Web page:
Website Preloader
Website Preloader

About Us

About Kevin Naquin & The Cajun Preservation

Kevin Naquin & Cajun Preservation are dedicated to keeping the classic sound of Cajun music alive. From two steps to soulful waltzes, they specialize in a unique blend of Louisiana’s traditional music that is full of joy, warmth, and nostalgia. Every performance includes a range of instruments like fiddle, triangle, guitar and accordion along with Kevin’s soulful vocals, blending seamlessly together for an engaging listening experience. Now more than ever it’s essential to preserve the sounds that bring so much life and culture to our communities. With his talent as a multifaceted musician and passionate storyteller, Kevin Naquin aims to keep Cajun music playing well into the future.

La musique traditionelle débranchée

For this album, Kevin returns to his early traditional influences. He grew up listening to Don and Adolice Montoucet, his baby-sitters when he was a kid, as well as the music of his own family tradition, including great-grandfathers Hadley Fontenot and Edius Naquin. Naquin recorded a number of ballads and fiddle tunes for folklorists Harry Oster and Ralph Rinzler in the 1950s and ’60s. Fontenot played accordion and recorded with the Balfa Brothers back in the 1970s, including their landmark first Swallow album, The Balfa Brothers Play Traditional Cajun Music. There’s more than a bit of Balfa influence here as well.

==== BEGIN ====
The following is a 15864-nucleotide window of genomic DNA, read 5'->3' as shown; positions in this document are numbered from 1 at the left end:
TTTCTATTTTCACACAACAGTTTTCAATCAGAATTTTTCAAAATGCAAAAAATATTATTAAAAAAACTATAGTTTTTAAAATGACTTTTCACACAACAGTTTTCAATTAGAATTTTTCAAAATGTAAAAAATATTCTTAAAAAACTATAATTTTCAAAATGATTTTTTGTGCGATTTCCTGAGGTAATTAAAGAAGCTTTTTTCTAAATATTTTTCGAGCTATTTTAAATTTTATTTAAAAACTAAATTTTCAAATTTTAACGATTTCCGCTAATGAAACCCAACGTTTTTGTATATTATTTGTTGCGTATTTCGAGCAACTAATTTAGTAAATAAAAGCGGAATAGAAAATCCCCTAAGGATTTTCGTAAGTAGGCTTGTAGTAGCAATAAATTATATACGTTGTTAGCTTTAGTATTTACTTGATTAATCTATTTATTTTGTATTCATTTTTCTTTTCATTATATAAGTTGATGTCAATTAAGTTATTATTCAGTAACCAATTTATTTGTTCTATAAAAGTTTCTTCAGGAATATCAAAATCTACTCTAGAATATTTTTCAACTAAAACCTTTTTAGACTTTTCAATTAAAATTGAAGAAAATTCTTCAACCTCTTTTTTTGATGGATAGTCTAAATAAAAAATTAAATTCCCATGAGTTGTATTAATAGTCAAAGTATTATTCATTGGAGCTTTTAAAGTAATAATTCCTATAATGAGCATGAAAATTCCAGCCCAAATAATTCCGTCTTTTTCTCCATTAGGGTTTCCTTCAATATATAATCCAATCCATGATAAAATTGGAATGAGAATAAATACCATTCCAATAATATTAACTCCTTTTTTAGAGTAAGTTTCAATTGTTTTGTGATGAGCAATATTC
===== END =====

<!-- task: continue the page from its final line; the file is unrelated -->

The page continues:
Kevin still enjoys playing the complex, high-energy arrangements his Ossun Playboys are known for. But he also loves sitting down and playing and singing the old stuff straight up with his friends for the pure joy of it all. Make no mistake; the music still swings, with twin fiddle rides by Beau Thomas and Cameron Fontenot and tight harmonies by Jimmy Hebert and Blasien LeBlanc, and there still a drive from Blasien’s brushes, Jimmy’s bass and Tony Daigle’s triangle, but it’s more playing to play, playing for listeners, sitting on somebody’s back porch waiting for the meat to be smoked, the fish to be fried or the crawfish to be boiled, or in somebody’s kitchen waiting for the gumbo or the étouffée to be ready. No need for an outlet or an amp. Just traditional music unplugged. La musique traditionelle débranchée.

Barry Jean Ancelet

President, Festivals Acadiens et Créoles Board